Eight Back-to-School Health Checks for Children

Preparing your child for another school year requires more than buying school supplies and new clothes. “Be sure to consider your child’s health needs too,” says Dr. Davidson Freeman of Children’s Hospital of Georgia.

“No matter what grade your child is entering, routine physical examinations, including hearing and vision tests, help ensure that your child is truly ready for school,” says Freeman, a pediatrician for more than 25 years.

Here are eight important back-to-school health checks for children:

1. Have child’s hearing checked. Most states mandate hearing tests for babies and toddlers, but schoolage children may not be routinely tested. Clues to hearing loss include listening to the television or music at a very high volume or favoring one ear over the other. If indicated, your pediatrician can recommend an audiologist for an in-depth evaluation.

2. Have child’s vision screened. An annual screening is vital to ensure that children can see well enough for schoolwork. A vision problem can likely be corrected, preventing children from falling behind in school. Be sure that glasses or contact lenses are in good condition and that your child’s prescription is current.

3. Keep shots current. Immunizations are necessary to prevent infectious diseases. Your child will not be allowed to attend school without the required immunizations. Vaccines or booster doses for older children that were not required when parents were younger may be needed. To be sure, ask your pediatrician.

4. Assess learning problems. If you suspect that your child is developmentally delayed, including not processing information correctly, speak to a teacher or contact a learning center for advice. A diagnosis usually requires one to two days of professional testing. The sooner you discover a disability, the sooner your child can be taught how to compensate.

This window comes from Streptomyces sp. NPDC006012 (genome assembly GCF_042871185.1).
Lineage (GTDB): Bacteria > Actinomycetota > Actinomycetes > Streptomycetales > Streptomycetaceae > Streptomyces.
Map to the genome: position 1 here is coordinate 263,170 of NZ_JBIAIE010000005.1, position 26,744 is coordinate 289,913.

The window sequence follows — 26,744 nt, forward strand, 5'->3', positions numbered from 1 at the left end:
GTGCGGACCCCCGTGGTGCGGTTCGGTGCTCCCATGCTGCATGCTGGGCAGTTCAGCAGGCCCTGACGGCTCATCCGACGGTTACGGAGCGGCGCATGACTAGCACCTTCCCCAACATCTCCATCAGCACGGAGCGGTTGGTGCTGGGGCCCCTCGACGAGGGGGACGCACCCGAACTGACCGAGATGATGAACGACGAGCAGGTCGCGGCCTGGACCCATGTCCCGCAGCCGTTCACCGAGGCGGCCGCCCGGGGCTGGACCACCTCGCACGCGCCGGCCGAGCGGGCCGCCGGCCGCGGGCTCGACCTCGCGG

5. Inventory child’s mental health. What’s your child’s behavior like? Are his reactions appropriate in most situations? Is he anxious or apprehensive about school? Children typically need about a month to adjust to change, but factors such as a new school, class bully or new transportation routine may cause ongoing anxiety. If your child seems anxious or unsteady, talk to your pediatrician or a counselor who can help you identify the source of the behavior and work out a solution.

6. Plan ahead on medications. If your child takes medication for asthma, diabetes or any other chronic problem, make sure you have plenty on hand for home and school. Inform school nurses and teachers of your child’s needs, especially if a school employee will administer medicine. Speak with staff members before school begins and work out a course of action for emergencies.

7. Watch for sleep problems. Is your child having trouble sleeping? Issues such as sleepwalking, insomnia and nightmares can impede school performance. Begin a routine sleep schedule about a month before school begins; the body needs more than just a couple of days to adjust to factors such as earlier bedtimes and fewer hours of daylight. If problems are severe, your pediatrician may recommend a sleep specialist.

8. Equip your young athlete. Provide all necessary protective equipment for children involved in sports. Children with braces and/or glasses require extra protective measures, even for gym class. Invest in sports frames for the eyes and a mouthpiece to protect dental work.

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